A small press release/review on Okada’s emotionally intense new film.
As a result, one of the best things Okada does in Maquia is not only focus on Maquia’s growth from an insecure child to a powerful and mature woman, but also examine how we preserve and transform culture, while also passing it down to the next generation. This is executed incredibly well through the metaphor of the Hibiol, but also through the ever changing relationship between Maquia and Ariel. How do we protect the things that can be easily forgotten? Pass on knowledge and customs? Fight the passage of time that inevitably outlasts everything we try to do to remain the same? Okada deftly weaves these questions into the fabric of the movie, and it results in one of the well developed stories I’ve seen from her to date.
Japan beefs up child welfare measures after abuse death (The Asahi Shimbun)
The change comes after the death of five-year-old Yua Funato, who was killed by parental neglect and malnutrition in March. Two thousand welfare workers will be added to the existing number.
Announcing the emergency measures on Friday, Japan said it would also order local authorities nationwide to confirm the safety of all preschoolers, relying on the help of law enforcement officials, if necessary.
“The government will work as one to create a society that protects the lives of children,” its top spokesman, Yoshihide Suga, told a news conference.
Three weeks before Yua died, her mother had refused to let welfare workers see her at the family’s apartment in Tokyo, the head of the local authority in Japan’s capital said.
He said the workers did not insist on seeing Yua because the family was no longer under official supervision, and they wanted to build an amicable relationship with the family, which had recently moved from the western prefecture of Kagawa.
Despite rights enshrined in child welfare law, children in Japan have no independent advocate or representation, unlike other developed countries such as Britain and the United States, leaving their well-being in the hands of welfare workers.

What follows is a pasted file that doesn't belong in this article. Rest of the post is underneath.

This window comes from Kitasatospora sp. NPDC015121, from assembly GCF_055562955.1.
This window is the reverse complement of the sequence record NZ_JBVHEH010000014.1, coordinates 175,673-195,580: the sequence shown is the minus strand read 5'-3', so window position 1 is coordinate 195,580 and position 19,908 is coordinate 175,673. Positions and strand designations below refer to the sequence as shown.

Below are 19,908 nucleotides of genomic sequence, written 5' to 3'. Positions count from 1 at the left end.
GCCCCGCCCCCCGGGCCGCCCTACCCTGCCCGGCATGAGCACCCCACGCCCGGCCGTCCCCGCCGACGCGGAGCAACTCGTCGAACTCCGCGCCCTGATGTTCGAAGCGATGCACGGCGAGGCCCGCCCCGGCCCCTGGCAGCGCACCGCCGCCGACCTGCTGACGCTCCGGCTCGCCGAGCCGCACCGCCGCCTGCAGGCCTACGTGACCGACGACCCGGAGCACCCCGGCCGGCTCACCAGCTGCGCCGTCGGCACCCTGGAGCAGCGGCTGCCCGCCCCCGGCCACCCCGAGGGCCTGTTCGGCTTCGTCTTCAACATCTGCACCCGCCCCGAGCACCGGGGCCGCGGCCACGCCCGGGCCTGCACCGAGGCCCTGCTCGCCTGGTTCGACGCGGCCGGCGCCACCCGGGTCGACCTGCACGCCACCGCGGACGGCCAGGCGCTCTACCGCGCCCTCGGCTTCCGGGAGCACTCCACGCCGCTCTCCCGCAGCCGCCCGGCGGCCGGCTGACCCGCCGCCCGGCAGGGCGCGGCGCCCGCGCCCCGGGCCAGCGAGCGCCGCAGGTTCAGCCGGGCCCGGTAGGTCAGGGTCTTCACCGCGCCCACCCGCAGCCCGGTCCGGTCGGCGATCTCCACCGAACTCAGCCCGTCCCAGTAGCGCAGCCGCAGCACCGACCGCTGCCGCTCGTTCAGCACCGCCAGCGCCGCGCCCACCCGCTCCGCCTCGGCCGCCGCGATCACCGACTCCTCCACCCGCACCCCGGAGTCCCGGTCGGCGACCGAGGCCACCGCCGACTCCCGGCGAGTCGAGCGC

Slavery is our problem, too (The Japan Times)
The 2018 Global Slavery Index defines slavery as “the use of threats, violence and deception to deprive an individual of the ability to control his or her body, to refuse certain kinds of work or to stop working altogether.” That definition affects over 40 million worldwide.
Japan’s performance is troubling by other measures as well. The Global Slavery Index has a “Government Response Index” that totes up such measures as support for survivors, the criminal justice system, coordination among agencies, addressing risk and attention to the supply chain. Its rating is CCC, better than only Iran and North Korea within the region. The index also notes that more than half of the Group of 20 countries have not formally enacted laws, policies or practices to stop business and government sourcing of goods and services produced by forced labor. Sadly, Japan is among those 12 countries.
While Walk Free is to be applauded for shining a light on this appalling practice, critics challenge its definition of slavery and the methodology of its research. The lack of a single, accepted definition means there is always room for debate and distraction. Expect too complaints about cultural imperialism and insensitivity.
We must not allow ourselves to be sidetracked. The index makes clear that slavery is not “someone else’s problem.” We are all connected to the trade and we must be alert to the ways in which we enable and encourage this appalling practice. Supply chain transparency is a critical step in this process. Consumer awareness is as well. The Global Slavery Index is an important contribution to this growing consciousness.
Japanese Parliamentarians Discussing LGBT Education
(Content Warning for lots of homophobia)
Keep those faves coming—we can’t watch every show, so we love hearing about hidden gems from our readers.
— Peter Fobian (@PeterFobian) July 24, 2018
REVUE STARLIGHT OR AS I CALL IT
— Atelier Tess✨Jibun Boshi! ~Winter break writing~ (@Melphis__Amekia) July 24, 2018